What to believe? The story of Google’s threatened exit from China has occupied a lot of column inches over the past fortnight. On one hand, its stand has been lauded as principled by many people. On the other, it may just be a well timed PR stunt for the company; its reputation has been receiving a hammering lately from authors, publishers and even governments over its proposed book rights registry.
It just so happens that January 28th is the last day on which publishers — at least American ones, though bookselling on the internet makes such distinctions moot — can choose to either opt out or object to the impending Google Book Settlement.
What is this? For anyone who hasn’t heard about it, Google has been scanning books in American libraries over the past few years in order to establish an online database of all the world’s information. It presents this as a noble aim, but its actions are driven by the bottom line: it will make billions from adverts displayed beside these books, or portions of books, online. It also reserves the right to print these books on paper at some future time and sell them directly.
But even leaving money out of the equation, there is an obvious problem with this: it’s the world’s greatest-ever theft of intellectual property. It overturns the fundamental principle of copyright, which is that no work may be reproduced without the express permission of its author. No authors were asked whether it was OK for Google to copy their work, put it online and sell ads beside it. Many of them will never even know about this scheme. It seems that Google took a look at the publishing industry, a fragmented sector made up mostly of small and medium sized enterprises, and decided it could wade in and take over.
The biggest half-dozen US publishers planned to cut a deal with Google, leaving the majority of authors and publishers out in the cold. The deal gives Google the sole right to determine which ‘orphan’ books are out of print, and seize the rights to them, even though their authors may be alive and well but haven’t heard about the Settlement. This high-handed ‘opt-out’ approach directly contravenes the terms of copyright (which Google can’t have missed during its scanning, since they are printed on the reverse title page of every book). If Google had wanted to do this properly, it should have formulated an opt-in scheme within the law.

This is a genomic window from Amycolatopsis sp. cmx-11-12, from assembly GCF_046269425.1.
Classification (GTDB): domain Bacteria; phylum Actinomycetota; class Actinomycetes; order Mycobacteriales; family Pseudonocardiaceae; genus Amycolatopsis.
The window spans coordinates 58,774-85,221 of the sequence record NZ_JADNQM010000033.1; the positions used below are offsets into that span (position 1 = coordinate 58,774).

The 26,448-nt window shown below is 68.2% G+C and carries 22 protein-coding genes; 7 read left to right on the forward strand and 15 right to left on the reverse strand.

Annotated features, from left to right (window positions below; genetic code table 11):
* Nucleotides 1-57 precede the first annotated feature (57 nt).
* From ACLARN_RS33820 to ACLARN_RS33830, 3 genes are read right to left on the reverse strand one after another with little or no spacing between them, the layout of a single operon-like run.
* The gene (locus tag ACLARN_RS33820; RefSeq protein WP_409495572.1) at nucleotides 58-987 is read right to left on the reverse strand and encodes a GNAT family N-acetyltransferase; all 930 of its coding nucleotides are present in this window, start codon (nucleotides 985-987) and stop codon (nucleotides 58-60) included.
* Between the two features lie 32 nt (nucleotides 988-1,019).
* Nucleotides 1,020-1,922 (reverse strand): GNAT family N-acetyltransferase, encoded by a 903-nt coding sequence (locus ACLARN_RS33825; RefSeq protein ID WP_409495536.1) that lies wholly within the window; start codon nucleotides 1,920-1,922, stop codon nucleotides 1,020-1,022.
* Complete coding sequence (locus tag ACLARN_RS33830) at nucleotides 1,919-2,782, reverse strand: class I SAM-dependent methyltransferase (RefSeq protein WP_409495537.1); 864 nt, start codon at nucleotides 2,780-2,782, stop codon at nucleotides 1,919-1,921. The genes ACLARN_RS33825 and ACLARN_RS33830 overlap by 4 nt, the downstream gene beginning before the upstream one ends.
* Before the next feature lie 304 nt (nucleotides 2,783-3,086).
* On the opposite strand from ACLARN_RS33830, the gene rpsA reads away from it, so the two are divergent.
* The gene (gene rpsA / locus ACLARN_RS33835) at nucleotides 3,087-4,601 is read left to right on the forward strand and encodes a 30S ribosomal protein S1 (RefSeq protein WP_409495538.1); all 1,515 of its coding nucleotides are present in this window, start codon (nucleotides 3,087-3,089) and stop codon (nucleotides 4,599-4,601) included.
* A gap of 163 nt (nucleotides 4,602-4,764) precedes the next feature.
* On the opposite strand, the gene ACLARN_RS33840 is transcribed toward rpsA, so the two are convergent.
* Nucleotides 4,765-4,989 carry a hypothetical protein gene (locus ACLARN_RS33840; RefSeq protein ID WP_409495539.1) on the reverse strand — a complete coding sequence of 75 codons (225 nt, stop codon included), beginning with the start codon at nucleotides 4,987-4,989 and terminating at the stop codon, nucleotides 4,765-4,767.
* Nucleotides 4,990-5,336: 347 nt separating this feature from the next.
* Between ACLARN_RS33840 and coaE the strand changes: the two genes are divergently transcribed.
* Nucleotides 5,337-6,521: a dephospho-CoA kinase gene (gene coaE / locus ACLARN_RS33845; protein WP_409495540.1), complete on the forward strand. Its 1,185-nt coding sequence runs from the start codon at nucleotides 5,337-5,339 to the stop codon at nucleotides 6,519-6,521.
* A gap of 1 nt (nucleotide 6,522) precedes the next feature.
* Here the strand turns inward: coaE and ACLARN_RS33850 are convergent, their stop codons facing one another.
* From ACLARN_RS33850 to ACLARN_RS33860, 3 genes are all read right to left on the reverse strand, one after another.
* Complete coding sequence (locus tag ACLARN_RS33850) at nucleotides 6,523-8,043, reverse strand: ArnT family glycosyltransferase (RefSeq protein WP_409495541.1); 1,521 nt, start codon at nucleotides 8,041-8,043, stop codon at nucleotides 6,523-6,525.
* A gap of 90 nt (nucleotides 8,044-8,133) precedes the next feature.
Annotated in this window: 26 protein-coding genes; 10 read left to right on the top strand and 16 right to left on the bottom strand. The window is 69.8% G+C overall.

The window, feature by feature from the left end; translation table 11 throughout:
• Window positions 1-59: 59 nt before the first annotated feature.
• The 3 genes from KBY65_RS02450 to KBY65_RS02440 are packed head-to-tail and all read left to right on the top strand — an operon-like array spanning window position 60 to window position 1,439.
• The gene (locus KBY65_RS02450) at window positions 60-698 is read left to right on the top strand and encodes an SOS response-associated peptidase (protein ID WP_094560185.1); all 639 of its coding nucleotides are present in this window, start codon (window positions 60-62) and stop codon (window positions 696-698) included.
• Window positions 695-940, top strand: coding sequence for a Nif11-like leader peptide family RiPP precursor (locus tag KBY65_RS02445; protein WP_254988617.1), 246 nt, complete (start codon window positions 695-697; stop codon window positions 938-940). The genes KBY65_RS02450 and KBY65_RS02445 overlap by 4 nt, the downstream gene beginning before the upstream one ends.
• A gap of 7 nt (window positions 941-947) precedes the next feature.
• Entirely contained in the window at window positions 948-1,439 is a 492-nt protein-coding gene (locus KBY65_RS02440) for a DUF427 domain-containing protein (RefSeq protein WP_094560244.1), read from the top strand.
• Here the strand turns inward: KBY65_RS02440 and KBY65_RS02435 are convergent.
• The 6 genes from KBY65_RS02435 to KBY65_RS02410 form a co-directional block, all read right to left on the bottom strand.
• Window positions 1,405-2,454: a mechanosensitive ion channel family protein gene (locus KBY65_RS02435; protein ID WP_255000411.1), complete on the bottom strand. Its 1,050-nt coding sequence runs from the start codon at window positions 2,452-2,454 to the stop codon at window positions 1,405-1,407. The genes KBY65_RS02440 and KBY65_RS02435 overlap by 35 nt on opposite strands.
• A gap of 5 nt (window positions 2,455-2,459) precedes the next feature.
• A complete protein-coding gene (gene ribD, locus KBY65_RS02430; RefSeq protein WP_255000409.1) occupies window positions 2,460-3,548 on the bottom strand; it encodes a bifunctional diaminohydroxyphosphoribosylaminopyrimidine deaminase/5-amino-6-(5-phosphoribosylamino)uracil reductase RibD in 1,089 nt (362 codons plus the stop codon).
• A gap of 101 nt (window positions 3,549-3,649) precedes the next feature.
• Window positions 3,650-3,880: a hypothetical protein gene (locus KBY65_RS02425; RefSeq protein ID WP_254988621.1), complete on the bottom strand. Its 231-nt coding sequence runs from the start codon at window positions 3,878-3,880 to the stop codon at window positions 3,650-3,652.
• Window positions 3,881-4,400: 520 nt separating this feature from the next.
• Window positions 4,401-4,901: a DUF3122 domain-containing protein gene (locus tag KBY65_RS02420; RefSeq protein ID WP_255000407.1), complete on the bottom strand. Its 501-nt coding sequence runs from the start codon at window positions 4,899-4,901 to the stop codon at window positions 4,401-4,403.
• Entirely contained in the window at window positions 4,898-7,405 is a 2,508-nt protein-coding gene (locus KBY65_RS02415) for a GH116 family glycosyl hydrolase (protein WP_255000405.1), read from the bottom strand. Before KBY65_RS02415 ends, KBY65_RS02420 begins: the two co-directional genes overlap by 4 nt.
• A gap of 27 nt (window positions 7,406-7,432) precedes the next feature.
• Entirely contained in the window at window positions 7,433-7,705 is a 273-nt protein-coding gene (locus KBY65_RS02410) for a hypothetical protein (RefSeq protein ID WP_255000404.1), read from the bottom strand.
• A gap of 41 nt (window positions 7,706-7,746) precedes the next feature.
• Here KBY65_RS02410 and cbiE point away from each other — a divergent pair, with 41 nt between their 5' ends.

The whole thing prompted a lawsuit which has been moving through the US courts for the past year. As it stands, authors and publishers are now obliged to read obtuse legal documents and choose whether to opt out of the Settlement, and lose the chance to affect the outcome of the lawsuit; or object, but then be bound to comply with the outcome of the class action, whether favourable to independent publishing or not. If the court decision goes Google’s way — and the company can afford very good lawyers — then it will be given a monopoly over deciding which books are out of print, and it will take possession of those works. It will in effect become the world’s universal publisher. Vast profits await; possibly more than the company could ever hope to make in China.
It costs a lot to bring a book to market, and there’s not much point in doing it if your product can be seized and sold by Google. How can publishers compete with the internet giant? In the worst-case scenario, authors will simply stop investing their time in writing, and we will all be poorer.
I have more or less equal trust in Google and the Chinese authorities (read: close to zero) and so it’s hard to know who to cheer on when they go head-to-head. I think I’d prefer it if authors were free to speak their mind (in China) and free to make a living from their writing (in general). Google and the Chinese government are two powerful bullies that authors could do without.